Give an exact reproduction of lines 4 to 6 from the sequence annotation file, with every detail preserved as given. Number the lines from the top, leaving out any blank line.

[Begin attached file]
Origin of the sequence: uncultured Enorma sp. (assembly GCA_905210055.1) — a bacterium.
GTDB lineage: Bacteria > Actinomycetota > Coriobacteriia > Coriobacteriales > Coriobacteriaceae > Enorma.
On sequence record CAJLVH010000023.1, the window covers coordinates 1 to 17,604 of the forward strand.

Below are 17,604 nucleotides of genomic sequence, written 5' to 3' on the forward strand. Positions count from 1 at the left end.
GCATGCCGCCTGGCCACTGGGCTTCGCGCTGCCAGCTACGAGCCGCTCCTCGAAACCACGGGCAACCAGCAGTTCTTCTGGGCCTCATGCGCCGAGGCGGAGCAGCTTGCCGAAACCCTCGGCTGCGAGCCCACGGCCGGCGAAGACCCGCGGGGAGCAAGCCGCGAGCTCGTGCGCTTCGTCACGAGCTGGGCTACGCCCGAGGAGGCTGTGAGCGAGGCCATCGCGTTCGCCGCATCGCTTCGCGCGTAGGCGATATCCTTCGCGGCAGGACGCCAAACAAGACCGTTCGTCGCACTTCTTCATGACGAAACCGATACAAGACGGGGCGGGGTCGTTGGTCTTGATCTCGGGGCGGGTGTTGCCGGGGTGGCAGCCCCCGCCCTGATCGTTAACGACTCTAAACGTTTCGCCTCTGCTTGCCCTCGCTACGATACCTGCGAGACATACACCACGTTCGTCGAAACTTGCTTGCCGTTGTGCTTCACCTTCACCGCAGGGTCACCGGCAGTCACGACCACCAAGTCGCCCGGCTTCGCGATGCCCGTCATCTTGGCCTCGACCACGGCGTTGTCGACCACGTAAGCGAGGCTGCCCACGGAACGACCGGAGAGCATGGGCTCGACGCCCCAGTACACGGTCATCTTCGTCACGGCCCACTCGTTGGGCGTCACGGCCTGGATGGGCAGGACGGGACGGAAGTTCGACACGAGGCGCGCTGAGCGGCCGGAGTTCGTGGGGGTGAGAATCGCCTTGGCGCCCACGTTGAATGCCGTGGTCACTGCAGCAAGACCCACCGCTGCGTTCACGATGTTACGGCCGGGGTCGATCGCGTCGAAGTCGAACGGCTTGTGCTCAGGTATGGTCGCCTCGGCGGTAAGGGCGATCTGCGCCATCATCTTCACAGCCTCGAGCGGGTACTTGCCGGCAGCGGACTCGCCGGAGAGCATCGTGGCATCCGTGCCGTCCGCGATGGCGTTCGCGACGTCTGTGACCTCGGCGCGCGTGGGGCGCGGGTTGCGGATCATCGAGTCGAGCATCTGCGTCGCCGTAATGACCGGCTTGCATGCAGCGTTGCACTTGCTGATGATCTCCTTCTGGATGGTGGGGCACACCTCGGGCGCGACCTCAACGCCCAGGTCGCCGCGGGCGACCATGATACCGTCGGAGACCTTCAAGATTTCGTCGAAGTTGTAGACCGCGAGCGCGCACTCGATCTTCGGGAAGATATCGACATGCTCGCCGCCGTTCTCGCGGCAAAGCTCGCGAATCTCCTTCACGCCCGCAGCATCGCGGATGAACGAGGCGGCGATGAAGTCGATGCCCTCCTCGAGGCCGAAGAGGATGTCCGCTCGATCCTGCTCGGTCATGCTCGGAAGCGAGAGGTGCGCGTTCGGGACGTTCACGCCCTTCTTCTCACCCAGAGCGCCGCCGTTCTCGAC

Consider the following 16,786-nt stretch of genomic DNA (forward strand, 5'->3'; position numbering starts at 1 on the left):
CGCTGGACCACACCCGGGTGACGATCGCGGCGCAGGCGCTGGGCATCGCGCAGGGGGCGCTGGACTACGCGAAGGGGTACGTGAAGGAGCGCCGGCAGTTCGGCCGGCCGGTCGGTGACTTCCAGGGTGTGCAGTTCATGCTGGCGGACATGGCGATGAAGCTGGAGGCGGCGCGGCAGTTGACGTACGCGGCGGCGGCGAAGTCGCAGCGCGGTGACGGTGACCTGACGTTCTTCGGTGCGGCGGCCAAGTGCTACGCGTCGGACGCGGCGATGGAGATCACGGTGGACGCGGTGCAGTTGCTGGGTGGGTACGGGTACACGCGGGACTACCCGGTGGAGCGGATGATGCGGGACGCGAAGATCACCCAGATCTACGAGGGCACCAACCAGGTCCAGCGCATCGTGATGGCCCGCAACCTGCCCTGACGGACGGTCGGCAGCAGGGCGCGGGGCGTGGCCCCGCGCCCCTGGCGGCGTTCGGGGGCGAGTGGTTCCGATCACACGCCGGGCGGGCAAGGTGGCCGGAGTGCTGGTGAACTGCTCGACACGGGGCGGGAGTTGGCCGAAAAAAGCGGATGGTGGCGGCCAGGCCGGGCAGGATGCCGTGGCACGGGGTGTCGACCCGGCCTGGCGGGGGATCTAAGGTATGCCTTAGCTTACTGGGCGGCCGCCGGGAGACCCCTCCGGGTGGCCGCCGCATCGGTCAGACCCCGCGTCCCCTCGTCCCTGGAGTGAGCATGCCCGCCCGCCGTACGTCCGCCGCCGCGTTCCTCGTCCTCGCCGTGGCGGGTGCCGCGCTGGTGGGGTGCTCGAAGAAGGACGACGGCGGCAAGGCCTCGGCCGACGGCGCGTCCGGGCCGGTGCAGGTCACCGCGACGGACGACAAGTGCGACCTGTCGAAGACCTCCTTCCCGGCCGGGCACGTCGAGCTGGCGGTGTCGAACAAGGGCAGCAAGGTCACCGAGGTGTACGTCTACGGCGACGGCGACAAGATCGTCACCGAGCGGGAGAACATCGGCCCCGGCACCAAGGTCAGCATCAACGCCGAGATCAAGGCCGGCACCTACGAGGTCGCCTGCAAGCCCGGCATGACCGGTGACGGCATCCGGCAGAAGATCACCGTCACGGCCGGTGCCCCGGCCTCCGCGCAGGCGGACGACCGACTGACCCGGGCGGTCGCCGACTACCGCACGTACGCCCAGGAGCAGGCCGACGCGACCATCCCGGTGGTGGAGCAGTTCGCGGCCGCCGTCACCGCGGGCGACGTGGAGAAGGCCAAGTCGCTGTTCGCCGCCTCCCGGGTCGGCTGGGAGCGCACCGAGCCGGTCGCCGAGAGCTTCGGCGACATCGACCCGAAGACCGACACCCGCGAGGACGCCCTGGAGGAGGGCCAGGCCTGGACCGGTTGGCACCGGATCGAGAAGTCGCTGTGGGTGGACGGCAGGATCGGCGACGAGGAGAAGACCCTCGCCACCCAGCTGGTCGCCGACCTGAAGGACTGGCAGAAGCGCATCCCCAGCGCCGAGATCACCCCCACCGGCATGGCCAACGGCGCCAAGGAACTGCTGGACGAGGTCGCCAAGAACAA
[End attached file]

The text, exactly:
Below are 17,604 nucleotides of genomic sequence, written 5' to 3' on the forward strand. Positions count from 1 at the left end.
GCATGCCGCCTGGCCACTGGGCTTCGCGCTGCCAGCTACGAGCCGCTCCTCGAAACCACGGGCAACCAGCAGTTCTTCTGGGCCTCATGCGCCGAGGCGGAGCAGCTTGCCGAAACCCTCGGCTGCGAGCCCACGGCCGGCGAAGACCCGCGGGGAGCAAGCCGCGAGCTCGTGCGCTTCGTCACGAGCTGGGCTACGCCCGAGGAGGCTGTGAGCGAGGCCATCGCGTTCGCCGCATCGCTTCGCGCGTAGGCGATATCCTTCGCGGCAGGACGCCAAACAAGACCGTTCGTCGCACTTCTTCATGACGAAACCGATACAAGACGGGGCGGGGTCGTTGGTCTTGATCTCGGGGCGGGTGTTGCCGGGGTGGCAGCCCCCGCCCTGATCGTTAACGACTCTAAACGTTTCGCCTCTGCTTGCCCTCGCTACGATACCTGCGAGACATACACCACGTTCGTCGAAACTTGCTTGCCGTTGTGCTTCACCTTCACCGCAGGGTCACCGGCAGTCACGACCACCAAGTCGCCCGGCTTCGCGATGCCCGTCATCTTGGCCTCGACCACGGCGTTGTCGACCACGTAAGCGAGGCTGCCCACGGAACGACCGGAGAGCATGGGCTCGACGCCCCAGTACACGGTCATCTTCGTCACGGCCCACTCGTTGGGCGTCACGGCCTGGATGGGCAGGACGGGACGGAAGTTCGACACGAGGCGCGCTGAGCGGCCGGAGTTCGTGGGGGTGAGAATCGCCTTGGCGCCCACGTTGAATGCCGTGGTCACTGCAGCAAGACCCACCGCTGCGTTCACGATGTTACGGCCGGGGTCGATCGCGTCGAAGTCGAACGGCTTGTGCTCAGGTATGGTCGCCTCGGCGGTAAGGGCGATCTGCGCCATCATCTTCACAGCCTCGAGCGGGTACTTGCCGGCAGCGGACTCGCCGGAGAGCATCGTGGCATCCGTGCCGTCCGCGATGGCGTTCGCGACGTCTGTGACCTCGGCGCGCGTGGGGCGCGGGTTGCGGATCATCGAGTCGAGCATCTGCGTCGCCGTAATGACCGGCTTGCATGCAGCGTTGCACTTGCTGATGATCTCCTTCTGGATGGTGGGGCACACCTCGGGCGCGACCTCAACGCCCAGGTCGCCGCGGGCGACCATGATACCGTCGGAGACCTTCAAGATTTCGTCGAAGTTGTAGACCGCGAGCGCGCACTCGATCTTCGGGAAGATATCGACATGCTCGCCGCCGTTCTCGCGGCAAAGCTCGCGAATCTCCTTCACGCCCGCAGCATCGCGGATGAACGAGGCGGCGATGAAGTCGATGCCCTCCTCGAGGCCGAAGAGGATGTCCGCTCGATCCTGCTCGGTCATGCTCGGAAGCGAGAGGTGCGCGTTCGGGACGTTCACGCCCTTCTTCTCACCCAGAGCGCCGCCGTTCTCGAC

Consider the following 16,786-nt stretch of genomic DNA (forward strand, 5'->3'; position numbering starts at 1 on the left):